The 10 Best Concerts This Week: Atmosphere, Felix da Housecat and More

Rappers Slug and Spawn, otherwise known as Atmosphere, will get your feet thumping and fists pumping at The Bomb Factory on Saturday night.
Rappers Slug and Spawn, otherwise known as Atmosphere, will get your feet thumping and fists pumping at The Bomb Factory on Saturday night.
Courtesy Press Here PR
Keep Dallas Observer Free
I Support
  • Local
  • Community
  • Journalism
  • logo

Support the independent voice of Dallas and help keep the future of Dallas Observer free.

Well, we've made it to the week when the country sees U.S. political power handed to former reality TV star and six-time bankrupted businessman Donald Trump. Whether this reality excites or angers you, there are plenty of ways to work out that energy this week. Dallas sees two iconic ska bands, the Toasters and Less Than Jake, stop through town, along with country-folk darlings Evan Felker and Rhett Miller. But if you've really got some rage to unleash, you'll probably want to check out the mayhem at Trees on Wednesday night as Los Angeles deathgrind band Brujeria takes the stage.

The Toasters
8 p.m. Monday, Jan. 16, Three Links, 2704 Elm St., 214-653-8228 or threelinksdeepellum.com, $10 to $12

Love it or hate it, it's hard to deny the energy of ska. What a wonderfully weird genre (with roots tracing back to Jamaica in the 1950s). It's got everything: jazz, rhythm and blues, calypso, you name it. And roughly 30 years after its creation came the second wave, one which blended the heart of ska with the attitude of punk. The Toasters were one of the pioneers of New York City second-wave ska, and tonight they'll get you skankin' at Three Links just like they did in the smoky clubs of 1980s New York. Diamond Victoria

Outward Bound Mixtape
with Eggshells, Paper Saints and Tri Geamikoj, 10 p.m. Monday, Jan. 16, RBC, 2617 Commerce St., 469-487-6149 or rbcdeepellum.com

We actually look forward to Mondays now, thanks to the work of Stefan Gonzalez. The lineup he curates on that day every week at RBC is one of the best places in the city to discover new music. Outward Bound Mixtape began a few years ago at Crown and Harp on Lower Greenville before it moved to Deep Ellum, but in its new home it offers the same opportunity for local and touring acts to try out something new in front of an enthusiastic and open-minded crowd of regulars, whether that means a first show, brand new songs or a sound that defies genre labels. If you ask the act du jour in Dallas noise, punk, goth or free jazz where they played some of their first shows, you'll likely be told Outward Bound, so attend Mondays and stay ahead of the curve. Caroline North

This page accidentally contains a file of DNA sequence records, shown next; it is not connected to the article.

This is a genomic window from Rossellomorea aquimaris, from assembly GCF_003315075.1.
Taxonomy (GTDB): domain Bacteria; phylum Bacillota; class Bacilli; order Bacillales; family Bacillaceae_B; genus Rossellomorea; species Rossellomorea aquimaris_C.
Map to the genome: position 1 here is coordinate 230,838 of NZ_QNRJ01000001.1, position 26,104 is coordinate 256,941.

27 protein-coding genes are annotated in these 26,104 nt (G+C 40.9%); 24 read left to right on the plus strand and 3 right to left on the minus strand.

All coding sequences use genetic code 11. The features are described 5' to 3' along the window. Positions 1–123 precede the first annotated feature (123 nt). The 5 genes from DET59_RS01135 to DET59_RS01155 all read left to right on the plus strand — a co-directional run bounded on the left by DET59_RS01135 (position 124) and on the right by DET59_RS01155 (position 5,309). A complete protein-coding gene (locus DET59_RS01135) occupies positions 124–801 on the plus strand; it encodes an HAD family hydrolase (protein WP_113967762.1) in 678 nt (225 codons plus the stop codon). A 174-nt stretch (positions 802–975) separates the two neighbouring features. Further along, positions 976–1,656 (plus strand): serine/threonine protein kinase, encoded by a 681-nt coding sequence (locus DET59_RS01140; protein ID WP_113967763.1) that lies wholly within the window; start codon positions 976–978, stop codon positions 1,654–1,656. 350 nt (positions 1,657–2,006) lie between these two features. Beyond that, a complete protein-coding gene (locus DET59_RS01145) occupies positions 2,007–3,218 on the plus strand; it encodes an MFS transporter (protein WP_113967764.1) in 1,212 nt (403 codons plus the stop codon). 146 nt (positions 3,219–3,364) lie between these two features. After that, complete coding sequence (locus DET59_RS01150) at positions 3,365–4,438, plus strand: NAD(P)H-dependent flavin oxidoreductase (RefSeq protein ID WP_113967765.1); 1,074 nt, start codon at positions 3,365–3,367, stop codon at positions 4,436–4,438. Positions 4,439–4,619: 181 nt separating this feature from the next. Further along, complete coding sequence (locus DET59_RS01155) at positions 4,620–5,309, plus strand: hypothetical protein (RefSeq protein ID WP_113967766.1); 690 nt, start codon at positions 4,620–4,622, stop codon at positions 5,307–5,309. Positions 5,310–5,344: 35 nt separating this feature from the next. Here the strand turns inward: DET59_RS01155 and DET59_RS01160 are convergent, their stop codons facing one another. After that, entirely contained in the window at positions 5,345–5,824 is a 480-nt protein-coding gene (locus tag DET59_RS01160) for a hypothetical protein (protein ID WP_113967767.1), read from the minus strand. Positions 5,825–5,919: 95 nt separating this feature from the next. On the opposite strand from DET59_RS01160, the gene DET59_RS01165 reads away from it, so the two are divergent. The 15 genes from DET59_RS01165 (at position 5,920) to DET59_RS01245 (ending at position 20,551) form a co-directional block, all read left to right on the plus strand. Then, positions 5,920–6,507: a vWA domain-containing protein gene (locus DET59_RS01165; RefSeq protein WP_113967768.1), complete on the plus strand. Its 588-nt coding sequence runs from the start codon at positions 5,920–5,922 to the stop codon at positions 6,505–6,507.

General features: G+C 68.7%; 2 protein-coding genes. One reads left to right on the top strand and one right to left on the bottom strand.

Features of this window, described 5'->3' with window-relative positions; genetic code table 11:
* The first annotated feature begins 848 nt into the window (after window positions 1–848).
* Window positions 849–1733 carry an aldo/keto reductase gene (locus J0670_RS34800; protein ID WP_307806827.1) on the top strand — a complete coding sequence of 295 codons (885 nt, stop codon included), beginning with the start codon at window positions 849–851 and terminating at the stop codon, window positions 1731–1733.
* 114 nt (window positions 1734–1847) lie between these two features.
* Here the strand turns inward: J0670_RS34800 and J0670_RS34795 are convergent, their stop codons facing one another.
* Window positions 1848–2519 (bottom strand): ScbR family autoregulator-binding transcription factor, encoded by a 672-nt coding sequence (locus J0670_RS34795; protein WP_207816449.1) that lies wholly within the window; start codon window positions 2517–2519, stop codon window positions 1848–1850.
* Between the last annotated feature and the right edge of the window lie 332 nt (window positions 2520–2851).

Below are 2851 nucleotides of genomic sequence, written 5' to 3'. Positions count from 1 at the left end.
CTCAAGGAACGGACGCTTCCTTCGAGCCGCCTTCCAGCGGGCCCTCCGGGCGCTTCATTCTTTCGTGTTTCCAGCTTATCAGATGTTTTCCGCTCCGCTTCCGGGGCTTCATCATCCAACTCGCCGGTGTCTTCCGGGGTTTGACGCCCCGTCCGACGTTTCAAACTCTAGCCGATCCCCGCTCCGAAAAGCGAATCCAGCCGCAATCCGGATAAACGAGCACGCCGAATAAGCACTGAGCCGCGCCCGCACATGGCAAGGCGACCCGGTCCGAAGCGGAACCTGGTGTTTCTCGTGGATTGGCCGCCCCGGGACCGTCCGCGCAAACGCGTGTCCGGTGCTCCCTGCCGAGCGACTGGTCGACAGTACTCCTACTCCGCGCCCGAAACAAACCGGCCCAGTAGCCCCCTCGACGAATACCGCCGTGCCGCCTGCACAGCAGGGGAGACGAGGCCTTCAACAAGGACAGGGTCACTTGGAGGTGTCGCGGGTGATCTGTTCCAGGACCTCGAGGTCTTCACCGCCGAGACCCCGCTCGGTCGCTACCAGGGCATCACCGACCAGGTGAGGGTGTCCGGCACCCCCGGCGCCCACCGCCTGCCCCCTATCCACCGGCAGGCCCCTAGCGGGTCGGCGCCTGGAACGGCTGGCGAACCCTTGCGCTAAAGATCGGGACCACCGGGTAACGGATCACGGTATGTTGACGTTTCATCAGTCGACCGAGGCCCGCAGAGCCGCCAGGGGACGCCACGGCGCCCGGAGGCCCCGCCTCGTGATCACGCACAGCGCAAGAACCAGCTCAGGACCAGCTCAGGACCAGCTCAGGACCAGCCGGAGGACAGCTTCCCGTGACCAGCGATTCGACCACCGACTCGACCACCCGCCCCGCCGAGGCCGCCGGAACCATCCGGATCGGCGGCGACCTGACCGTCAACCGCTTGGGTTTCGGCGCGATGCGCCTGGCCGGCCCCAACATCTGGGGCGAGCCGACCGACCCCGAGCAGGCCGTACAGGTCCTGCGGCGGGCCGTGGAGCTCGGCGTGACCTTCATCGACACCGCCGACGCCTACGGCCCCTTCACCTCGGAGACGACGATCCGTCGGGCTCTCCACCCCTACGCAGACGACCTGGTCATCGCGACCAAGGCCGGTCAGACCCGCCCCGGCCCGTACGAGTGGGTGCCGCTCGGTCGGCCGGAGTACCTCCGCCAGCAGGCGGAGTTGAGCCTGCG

with the Casualties, the Scandals and Piñata Protest, 8 p.m. Wednesday, Jan. 18, at Trees, 2709 Elm St., $21.50

Trees is hosting an eclectic night of punk mayhem, featuring a little something for every devilock-sporting lover of cerveza. With acts ranging from Los Angeles’ Brujeria, a Gwar-inspired deathgrind band who portray themselves as Mexican drug lords, to the power punk sounds of New Jersey van lovers the Scandals, the show casts a wide net but makes some deep cuts. Piñata Protest, a Tex-Mex infused punk band out of San Antonio, and New York street punks the Casualties round out the evening and add some depth. This is one show where you’ll definitely want to stretch before handing over your ticket. Nicholas Bostick

Pat Green
10:30 p.m. Friday, Jan. 20, at Billy Bob's, 2520 Rodeo Plaza, Fort Worth, 817-624-7117 or billybobstexas.com, $18/$30